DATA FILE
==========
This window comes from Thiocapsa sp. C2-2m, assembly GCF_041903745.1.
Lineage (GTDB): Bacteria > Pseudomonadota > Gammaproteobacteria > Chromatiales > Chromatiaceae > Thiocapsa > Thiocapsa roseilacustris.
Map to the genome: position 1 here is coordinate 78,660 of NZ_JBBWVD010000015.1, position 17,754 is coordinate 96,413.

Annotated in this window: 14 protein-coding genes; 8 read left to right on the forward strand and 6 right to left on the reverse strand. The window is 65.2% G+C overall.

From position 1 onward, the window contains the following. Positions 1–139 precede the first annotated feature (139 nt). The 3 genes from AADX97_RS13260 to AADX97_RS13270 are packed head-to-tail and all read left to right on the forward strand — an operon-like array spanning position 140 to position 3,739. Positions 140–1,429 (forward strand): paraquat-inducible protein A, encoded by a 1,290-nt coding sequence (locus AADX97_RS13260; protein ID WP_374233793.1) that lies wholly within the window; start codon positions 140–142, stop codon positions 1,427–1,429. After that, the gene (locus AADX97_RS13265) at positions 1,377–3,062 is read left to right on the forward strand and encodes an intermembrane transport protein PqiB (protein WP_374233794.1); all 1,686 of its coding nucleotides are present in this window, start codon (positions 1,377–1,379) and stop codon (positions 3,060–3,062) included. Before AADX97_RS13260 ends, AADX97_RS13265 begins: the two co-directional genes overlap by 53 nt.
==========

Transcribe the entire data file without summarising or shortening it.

This window comes from Thiocapsa sp. C2-2m, assembly GCF_041903745.1.
Lineage (GTDB): Bacteria > Pseudomonadota > Gammaproteobacteria > Chromatiales > Chromatiaceae > Thiocapsa > Thiocapsa roseilacustris.
Map to the genome: position 1 here is coordinate 78,660 of NZ_JBBWVD010000015.1, position 17,754 is coordinate 96,413.

Annotated in this window: 14 protein-coding genes; 8 read left to right on the forward strand and 6 right to left on the reverse strand. The window is 65.2% G+C overall.

From position 1 onward, the window contains the following. Positions 1–139 precede the first annotated feature (139 nt). The 3 genes from AADX97_RS13260 to AADX97_RS13270 are packed head-to-tail and all read left to right on the forward strand — an operon-like array spanning position 140 to position 3,739. Positions 140–1,429 (forward strand): paraquat-inducible protein A, encoded by a 1,290-nt coding sequence (locus AADX97_RS13260; protein ID WP_374233793.1) that lies wholly within the window; start codon positions 140–142, stop codon positions 1,427–1,429. After that, the gene (locus AADX97_RS13265) at positions 1,377–3,062 is read left to right on the forward strand and encodes an intermembrane transport protein PqiB (protein WP_374233794.1); all 1,686 of its coding nucleotides are present in this window, start codon (positions 1,377–1,379) and stop codon (positions 3,060–3,062) included. Before AADX97_RS13260 ends, AADX97_RS13265 begins: the two co-directional genes overlap by 53 nt.